(ii) a notice by the Non-Defaulting Party under Section 6(a) to the Defaulting Party that the failure has happened and designating an Early Termination Date, no more than twenty days in the future.
(i) The standard grace periods are set out in Section 5(a)(i). Be careful here: under a 2002 ISDA the standard is one Local Business Day. Under the 1992 ISDA the standard is three Local Business Days. But check the Schedule because in either case this is the sort of thing that counterparties adjust: 2002 ISDAs are often adjusted to conform to the 1992 ISDA standard of three LBDs, for example.
(ii) So: once you have a clear, notified Failure to Pay or Deliver, you have to wait at least one and possibly three or more Local Business Days before doing anything about it. Therefore you are on tenterhooks until the close of business T+2 LBDs (standard 2002 ISDA), or T+4 LBDs (standard 1992 ISDA).
(iii) At the expiry of this grace period, you finally have a fully operational Event of Default. Now Section 6(a) gives you the right, by not more than 20 days’ notice[2] to designate an Early Termination Date for all outstanding Transactions. So, at some point in the next twenty days.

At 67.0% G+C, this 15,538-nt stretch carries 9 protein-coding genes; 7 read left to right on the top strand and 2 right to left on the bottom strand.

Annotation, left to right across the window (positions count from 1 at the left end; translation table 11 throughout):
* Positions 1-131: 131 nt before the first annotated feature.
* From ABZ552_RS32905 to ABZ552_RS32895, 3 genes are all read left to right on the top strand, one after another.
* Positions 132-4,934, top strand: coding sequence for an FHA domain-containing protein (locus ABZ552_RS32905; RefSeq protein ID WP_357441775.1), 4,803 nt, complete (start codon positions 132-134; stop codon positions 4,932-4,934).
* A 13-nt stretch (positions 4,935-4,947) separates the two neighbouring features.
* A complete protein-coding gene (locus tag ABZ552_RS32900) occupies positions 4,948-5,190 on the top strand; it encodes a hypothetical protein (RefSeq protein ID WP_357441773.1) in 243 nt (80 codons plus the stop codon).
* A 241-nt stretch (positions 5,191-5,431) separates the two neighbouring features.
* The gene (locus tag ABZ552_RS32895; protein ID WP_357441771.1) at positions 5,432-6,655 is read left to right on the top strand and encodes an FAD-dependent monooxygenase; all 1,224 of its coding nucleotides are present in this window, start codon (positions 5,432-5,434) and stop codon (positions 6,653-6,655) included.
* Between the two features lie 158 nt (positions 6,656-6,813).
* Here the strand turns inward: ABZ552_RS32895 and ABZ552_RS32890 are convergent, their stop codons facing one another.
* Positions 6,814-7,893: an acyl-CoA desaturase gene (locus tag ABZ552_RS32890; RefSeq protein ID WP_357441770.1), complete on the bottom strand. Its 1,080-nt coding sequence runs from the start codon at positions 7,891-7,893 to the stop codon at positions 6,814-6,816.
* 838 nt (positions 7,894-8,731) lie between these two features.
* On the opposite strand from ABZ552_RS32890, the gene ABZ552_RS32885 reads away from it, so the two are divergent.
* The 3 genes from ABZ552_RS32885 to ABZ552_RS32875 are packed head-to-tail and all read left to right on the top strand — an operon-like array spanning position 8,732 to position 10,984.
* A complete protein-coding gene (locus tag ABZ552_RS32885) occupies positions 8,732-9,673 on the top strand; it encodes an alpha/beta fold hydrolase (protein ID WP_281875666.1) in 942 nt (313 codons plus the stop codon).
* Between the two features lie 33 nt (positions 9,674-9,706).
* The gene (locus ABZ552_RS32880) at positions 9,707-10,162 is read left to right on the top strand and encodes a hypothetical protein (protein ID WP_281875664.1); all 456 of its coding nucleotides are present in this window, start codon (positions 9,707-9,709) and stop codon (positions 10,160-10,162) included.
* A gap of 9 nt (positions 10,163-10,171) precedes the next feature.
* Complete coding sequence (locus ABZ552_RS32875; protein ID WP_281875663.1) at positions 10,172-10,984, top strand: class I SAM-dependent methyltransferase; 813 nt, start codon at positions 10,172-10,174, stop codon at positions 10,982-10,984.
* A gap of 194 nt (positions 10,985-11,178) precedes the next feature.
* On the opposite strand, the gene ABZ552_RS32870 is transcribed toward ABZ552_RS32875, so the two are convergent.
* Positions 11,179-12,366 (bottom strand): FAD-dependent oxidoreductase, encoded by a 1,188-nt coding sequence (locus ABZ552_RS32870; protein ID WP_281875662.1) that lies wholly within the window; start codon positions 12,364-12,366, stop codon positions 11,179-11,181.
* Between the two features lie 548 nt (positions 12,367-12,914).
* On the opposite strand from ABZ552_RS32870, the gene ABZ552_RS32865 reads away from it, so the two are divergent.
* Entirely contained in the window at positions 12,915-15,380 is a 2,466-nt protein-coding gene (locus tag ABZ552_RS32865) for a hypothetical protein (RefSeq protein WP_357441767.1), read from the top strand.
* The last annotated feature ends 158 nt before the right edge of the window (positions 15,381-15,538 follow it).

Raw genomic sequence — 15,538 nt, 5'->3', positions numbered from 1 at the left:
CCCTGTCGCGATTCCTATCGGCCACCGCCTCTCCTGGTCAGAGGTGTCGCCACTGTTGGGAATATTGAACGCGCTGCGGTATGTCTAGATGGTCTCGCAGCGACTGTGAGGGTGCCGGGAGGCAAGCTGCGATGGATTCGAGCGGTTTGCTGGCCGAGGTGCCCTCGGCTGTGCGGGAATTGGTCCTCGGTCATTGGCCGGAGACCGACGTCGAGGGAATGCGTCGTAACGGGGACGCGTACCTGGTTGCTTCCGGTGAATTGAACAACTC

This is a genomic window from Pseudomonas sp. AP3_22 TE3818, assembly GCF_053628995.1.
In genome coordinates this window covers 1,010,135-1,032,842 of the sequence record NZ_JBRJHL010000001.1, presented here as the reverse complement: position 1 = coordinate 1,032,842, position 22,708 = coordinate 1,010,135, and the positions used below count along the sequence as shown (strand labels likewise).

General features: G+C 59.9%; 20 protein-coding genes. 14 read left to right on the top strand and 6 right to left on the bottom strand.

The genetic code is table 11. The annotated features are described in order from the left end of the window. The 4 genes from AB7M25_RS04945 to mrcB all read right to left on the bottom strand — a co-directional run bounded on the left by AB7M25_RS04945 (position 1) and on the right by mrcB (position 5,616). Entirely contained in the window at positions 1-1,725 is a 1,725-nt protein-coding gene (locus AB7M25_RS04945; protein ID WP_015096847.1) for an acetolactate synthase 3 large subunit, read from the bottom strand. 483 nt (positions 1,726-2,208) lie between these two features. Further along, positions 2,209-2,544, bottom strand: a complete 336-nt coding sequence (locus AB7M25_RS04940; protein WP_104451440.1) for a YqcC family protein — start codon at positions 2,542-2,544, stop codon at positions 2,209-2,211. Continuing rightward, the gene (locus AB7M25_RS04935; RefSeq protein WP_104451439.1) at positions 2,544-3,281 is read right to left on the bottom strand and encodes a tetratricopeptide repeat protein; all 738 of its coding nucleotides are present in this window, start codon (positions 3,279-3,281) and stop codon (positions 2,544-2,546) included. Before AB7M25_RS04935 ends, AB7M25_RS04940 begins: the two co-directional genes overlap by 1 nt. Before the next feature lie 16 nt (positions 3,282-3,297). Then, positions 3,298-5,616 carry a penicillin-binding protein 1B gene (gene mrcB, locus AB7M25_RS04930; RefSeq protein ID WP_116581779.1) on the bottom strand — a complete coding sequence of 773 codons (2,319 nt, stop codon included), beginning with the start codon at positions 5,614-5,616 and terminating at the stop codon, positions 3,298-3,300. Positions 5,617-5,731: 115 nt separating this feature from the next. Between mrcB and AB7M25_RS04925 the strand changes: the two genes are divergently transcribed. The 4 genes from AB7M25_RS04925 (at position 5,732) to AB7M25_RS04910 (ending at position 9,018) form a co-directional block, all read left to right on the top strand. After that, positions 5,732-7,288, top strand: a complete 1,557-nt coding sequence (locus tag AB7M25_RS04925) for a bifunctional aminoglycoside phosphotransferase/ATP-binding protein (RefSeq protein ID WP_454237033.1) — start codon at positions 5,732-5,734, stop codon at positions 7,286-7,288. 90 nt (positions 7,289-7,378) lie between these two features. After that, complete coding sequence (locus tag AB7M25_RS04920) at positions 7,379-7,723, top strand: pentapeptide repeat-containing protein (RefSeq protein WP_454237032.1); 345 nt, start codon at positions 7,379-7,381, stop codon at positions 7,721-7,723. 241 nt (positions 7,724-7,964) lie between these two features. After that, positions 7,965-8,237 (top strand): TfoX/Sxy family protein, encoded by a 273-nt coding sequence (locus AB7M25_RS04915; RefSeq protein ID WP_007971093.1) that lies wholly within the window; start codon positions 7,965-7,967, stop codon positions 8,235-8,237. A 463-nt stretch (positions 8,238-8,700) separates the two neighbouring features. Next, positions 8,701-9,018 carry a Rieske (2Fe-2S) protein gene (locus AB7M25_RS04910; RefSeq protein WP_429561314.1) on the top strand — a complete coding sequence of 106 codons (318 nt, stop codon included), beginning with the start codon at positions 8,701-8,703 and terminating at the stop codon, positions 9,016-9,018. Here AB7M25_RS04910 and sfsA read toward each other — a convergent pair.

(iv) For this we go to Section 6(e), noting as we fly over it, that Section 6(c) reminds us for the avoidance of doubt that even if the Event of Default which triggers the Early Termination Date evaporates in the meantime — these things happen, okay? — yon Defaulting Party’s goose is still irretrievably cooked. For it not to be (i.e., if Credit suddenly gets executioner’s remorse and wants to let the Defaulting Party off), the Non-defaulting Party will have to expressly terminate the close-out process, preferably by written notice. There’s an argument — though it is hard to picture the time or place on God’s green earth where a Defaulting Party would make it — that cancelling an in-flight close out is no longer exclusively in the Defaulting Party’s gift, and requires the NDP’s consent. It would be an odd, self-harming kind of Defaulting Party that would run that argument unless the market was properly gyrating.

See also


  1. Spod’s note: This notice requirement is key from a cross default perspective (if you have been indelicate enough to widen the scope of your cross default to include derivatives, that is): if you don’t have it, any failure to pay under your ISDA Master Agreement, however innocuous — even an operational oversight — automatically counts as an Event of Default, and gives a different person to the right to close their ISDA Master Agreement with your Defaulting Party because of it defaulted to you, even though (a) the Defaulting Party hasn’t defaulted to them, and (b) you have decided not to take any action against the Defaulting Party yourself.
  2. See discussion on at Section 6(a) about the silliness of that time limit.
  3. Or their equivalents under the 1992 ISDA, of course.
  4. See previous footnote.
  5. Or, in the 1992 ISDA’s estimable prose, “the amount, if any, payable in respect of an Early Termination Date and determined pursuant to this Section”.